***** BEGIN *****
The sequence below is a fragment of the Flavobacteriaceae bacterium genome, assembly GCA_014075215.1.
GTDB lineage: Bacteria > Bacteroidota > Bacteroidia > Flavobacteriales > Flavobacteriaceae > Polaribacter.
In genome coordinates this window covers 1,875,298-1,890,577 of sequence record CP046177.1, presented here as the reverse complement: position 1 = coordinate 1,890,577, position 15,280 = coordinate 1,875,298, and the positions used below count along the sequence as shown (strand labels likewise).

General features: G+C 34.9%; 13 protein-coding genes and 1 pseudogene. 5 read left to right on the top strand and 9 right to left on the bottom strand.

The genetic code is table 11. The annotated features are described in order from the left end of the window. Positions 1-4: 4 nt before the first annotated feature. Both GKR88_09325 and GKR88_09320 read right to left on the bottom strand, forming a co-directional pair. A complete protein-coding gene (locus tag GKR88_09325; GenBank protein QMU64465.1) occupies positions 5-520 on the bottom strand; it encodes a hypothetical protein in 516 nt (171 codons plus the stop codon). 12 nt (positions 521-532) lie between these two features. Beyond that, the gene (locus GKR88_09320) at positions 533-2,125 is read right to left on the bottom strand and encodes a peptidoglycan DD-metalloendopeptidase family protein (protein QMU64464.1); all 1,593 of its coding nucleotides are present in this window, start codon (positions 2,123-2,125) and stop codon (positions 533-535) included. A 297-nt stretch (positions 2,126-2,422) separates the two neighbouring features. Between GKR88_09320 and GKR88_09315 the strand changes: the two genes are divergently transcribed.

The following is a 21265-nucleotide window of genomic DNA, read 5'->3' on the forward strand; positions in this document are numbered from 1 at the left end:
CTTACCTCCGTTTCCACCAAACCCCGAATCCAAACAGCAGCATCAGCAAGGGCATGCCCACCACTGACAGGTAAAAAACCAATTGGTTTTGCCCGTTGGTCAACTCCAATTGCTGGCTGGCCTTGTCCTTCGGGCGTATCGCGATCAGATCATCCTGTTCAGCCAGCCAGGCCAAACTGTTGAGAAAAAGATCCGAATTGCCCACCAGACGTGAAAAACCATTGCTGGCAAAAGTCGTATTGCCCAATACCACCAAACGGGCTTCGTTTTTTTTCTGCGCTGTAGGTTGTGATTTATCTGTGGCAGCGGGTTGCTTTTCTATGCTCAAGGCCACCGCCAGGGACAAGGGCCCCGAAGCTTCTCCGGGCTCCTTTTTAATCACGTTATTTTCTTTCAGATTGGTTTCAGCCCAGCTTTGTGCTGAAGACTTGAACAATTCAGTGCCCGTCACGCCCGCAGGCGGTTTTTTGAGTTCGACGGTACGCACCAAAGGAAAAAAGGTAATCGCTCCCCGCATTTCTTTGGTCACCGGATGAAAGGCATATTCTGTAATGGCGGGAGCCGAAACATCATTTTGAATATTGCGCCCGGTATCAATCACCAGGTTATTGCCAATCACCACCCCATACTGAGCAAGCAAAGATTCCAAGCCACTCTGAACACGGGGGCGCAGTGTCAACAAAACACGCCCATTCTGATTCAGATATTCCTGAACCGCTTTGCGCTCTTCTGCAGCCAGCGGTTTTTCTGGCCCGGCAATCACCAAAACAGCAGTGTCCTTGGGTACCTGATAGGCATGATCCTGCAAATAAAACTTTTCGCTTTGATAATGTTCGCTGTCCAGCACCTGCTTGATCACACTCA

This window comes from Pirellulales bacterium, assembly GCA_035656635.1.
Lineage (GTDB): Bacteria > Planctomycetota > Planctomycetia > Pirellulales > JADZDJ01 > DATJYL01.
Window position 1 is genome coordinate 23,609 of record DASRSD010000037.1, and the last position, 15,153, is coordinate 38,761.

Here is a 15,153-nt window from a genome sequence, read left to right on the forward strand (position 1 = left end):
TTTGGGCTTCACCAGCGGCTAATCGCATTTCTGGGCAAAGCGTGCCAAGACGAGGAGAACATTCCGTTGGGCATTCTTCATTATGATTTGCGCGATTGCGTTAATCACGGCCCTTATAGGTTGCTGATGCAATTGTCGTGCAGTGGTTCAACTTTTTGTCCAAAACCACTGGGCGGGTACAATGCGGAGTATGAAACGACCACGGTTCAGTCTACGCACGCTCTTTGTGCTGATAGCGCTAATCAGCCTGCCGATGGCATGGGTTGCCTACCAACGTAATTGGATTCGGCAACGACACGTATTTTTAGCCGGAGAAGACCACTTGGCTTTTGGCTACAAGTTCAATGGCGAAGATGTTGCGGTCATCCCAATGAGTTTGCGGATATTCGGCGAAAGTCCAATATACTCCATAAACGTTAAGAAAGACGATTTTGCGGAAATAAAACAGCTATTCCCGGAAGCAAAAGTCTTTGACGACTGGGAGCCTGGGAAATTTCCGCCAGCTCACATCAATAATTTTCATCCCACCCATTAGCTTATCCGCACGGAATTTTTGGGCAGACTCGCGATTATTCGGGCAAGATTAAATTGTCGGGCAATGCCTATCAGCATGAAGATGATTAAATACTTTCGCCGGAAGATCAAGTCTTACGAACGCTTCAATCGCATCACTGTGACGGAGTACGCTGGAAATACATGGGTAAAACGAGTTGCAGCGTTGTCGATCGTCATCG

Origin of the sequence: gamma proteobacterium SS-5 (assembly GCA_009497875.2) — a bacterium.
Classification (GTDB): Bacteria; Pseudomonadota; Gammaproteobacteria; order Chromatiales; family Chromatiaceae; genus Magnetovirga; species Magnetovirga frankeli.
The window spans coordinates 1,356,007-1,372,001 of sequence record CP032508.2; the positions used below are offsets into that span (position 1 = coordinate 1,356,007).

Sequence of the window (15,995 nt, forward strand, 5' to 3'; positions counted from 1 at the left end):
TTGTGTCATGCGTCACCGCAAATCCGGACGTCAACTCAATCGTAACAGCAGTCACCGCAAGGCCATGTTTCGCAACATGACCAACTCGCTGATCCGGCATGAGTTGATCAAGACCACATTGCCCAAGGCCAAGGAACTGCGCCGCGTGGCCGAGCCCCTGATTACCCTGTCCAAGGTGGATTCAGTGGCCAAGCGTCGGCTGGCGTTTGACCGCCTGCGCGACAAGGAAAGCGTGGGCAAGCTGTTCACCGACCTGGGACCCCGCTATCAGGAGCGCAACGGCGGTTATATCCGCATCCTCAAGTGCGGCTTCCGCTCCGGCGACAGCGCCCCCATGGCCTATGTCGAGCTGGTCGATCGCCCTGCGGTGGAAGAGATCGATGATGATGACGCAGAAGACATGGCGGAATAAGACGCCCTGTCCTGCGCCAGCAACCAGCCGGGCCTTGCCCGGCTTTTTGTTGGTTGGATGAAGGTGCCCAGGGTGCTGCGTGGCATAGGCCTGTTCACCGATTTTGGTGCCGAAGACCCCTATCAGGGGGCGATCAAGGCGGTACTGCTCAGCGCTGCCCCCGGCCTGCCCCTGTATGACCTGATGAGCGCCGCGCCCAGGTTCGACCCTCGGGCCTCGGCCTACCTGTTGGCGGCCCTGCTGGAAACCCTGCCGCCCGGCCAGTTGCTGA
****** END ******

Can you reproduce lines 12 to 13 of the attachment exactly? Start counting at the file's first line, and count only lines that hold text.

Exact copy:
TTTGGGCTTCACCAGCGGCTAATCGCATTTCTGGGCAAAGCGTGCCAAGACGAGGAGAACATTCCGTTGGGCATTCTTCATTATGATTTGCGCGATTGCGTTAATCACGGCCCTTATAGGTTGCTGATGCAATTGTCGTGCAGTGGTTCAACTTTTTGTCCAAAACCACTGGGCGGGTACAATGCGGAGTATGAAACGACCACGGTTCAGTCTACGCACGCTCTTTGTGCTGATAGCGCTAATCAGCCTGCCGATGGCATGGGTTGCCTACCAACGTAATTGGATTCGGCAACGACACGTATTTTTAGCCGGAGAAGACCACTTGGCTTTTGGCTACAAGTTCAATGGCGAAGATGTTGCGGTCATCCCAATGAGTTTGCGGATATTCGGCGAAAGTCCAATATACTCCATAAACGTTAAGAAAGACGATTTTGCGGAAATAAAACAGCTATTCCCGGAAGCAAAAGTCTTTGACGACTGGGAGCCTGGGAAATTTCCGCCAGCTCACATCAATAATTTTCATCCCACCCATTAGCTTATCCGCACGGAATTTTTGGGCAGACTCGCGATTATTCGGGCAAGATTAAATTGTCGGGCAATGCCTATCAGCATGAAGATGATTAAATACTTTCGCCGGAAGATCAAGTCTTACGAACGCTTCAATCGCATCACTGTGACGGAGTACGCTGGAAATACATGGGTAAAACGAGTTGCAGCGTTGTCGATCGTCATCG

Origin of the sequence: gamma proteobacterium SS-5 (assembly GCA_009497875.2) — a bacterium.